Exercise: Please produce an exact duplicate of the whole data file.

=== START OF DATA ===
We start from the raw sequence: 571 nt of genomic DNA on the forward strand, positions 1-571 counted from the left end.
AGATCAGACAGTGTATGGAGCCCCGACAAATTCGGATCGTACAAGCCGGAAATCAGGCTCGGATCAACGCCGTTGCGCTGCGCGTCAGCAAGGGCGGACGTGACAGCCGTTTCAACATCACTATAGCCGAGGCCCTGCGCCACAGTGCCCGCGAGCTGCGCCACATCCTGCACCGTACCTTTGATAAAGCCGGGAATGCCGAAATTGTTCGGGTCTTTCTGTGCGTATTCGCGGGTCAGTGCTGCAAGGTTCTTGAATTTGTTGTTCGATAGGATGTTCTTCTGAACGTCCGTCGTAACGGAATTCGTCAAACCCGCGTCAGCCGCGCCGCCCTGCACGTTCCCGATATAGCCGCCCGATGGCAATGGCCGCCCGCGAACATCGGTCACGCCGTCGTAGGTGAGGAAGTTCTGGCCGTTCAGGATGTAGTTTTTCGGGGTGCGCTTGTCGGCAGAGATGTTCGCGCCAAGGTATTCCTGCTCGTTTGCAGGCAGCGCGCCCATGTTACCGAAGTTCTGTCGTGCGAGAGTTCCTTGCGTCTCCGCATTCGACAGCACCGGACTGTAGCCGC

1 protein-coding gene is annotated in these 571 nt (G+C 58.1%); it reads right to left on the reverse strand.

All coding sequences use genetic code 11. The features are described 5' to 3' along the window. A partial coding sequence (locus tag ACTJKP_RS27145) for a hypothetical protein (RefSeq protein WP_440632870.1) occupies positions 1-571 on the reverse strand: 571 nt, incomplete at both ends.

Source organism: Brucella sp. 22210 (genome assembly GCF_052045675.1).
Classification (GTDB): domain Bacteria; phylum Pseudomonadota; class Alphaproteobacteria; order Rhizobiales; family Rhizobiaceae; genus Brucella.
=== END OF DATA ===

We start from the raw sequence: 571 nt of genomic DNA on the forward strand, positions 1-571 counted from the left end.
AGATCAGACAGTGTATGGAGCCCCGACAAATTCGGATCGTACAAGCCGGAAATCAGGCTCGGATCAACGCCGTTGCGCTGCGCGTCAGCAAGGGCGGACGTGACAGCCGTTTCAACATCACTATAGCCGAGGCCCTGCGCCACAGTGCCCGCGAGCTGCGCCACATCCTGCACCGTACCTTTGATAAAGCCGGGAATGCCGAAATTGTTCGGGTCTTTCTGTGCGTATTCGCGGGTCAGTGCTGCAAGGTTCTTGAATTTGTTGTTCGATAGGATGTTCTTCTGAACGTCCGTCGTAACGGAATTCGTCAAACCCGCGTCAGCCGCGCCGCCCTGCACGTTCCCGATATAGCCGCCCGATGGCAATGGCCGCCCGCGAACATCGGTCACGCCGTCGTAGGTGAGGAAGTTCTGGCCGTTCAGGATGTAGTTTTTCGGGGTGCGCTTGTCGGCAGAGATGTTCGCGCCAAGGTATTCCTGCTCGTTTGCAGGCAGCGCGCCCATGTTACCGAAGTTCTGTCGTGCGAGAGTTCCTTGCGTCTCCGCATTCGACAGCACCGGACTGTAGCCGC

1 protein-coding gene is annotated in these 571 nt (G+C 58.1%); it reads right to left on the reverse strand.

All coding sequences use genetic code 11. The features are described 5' to 3' along the window. A partial coding sequence (locus tag ACTJKP_RS27145) for a hypothetical protein (RefSeq protein WP_440632870.1) occupies positions 1-571 on the reverse strand: 571 nt, incomplete at both ends.

Source organism: Brucella sp. 22210 (genome assembly GCF_052045675.1).
Classification (GTDB): domain Bacteria; phylum Pseudomonadota; class Alphaproteobacteria; order Rhizobiales; family Rhizobiaceae; genus Brucella.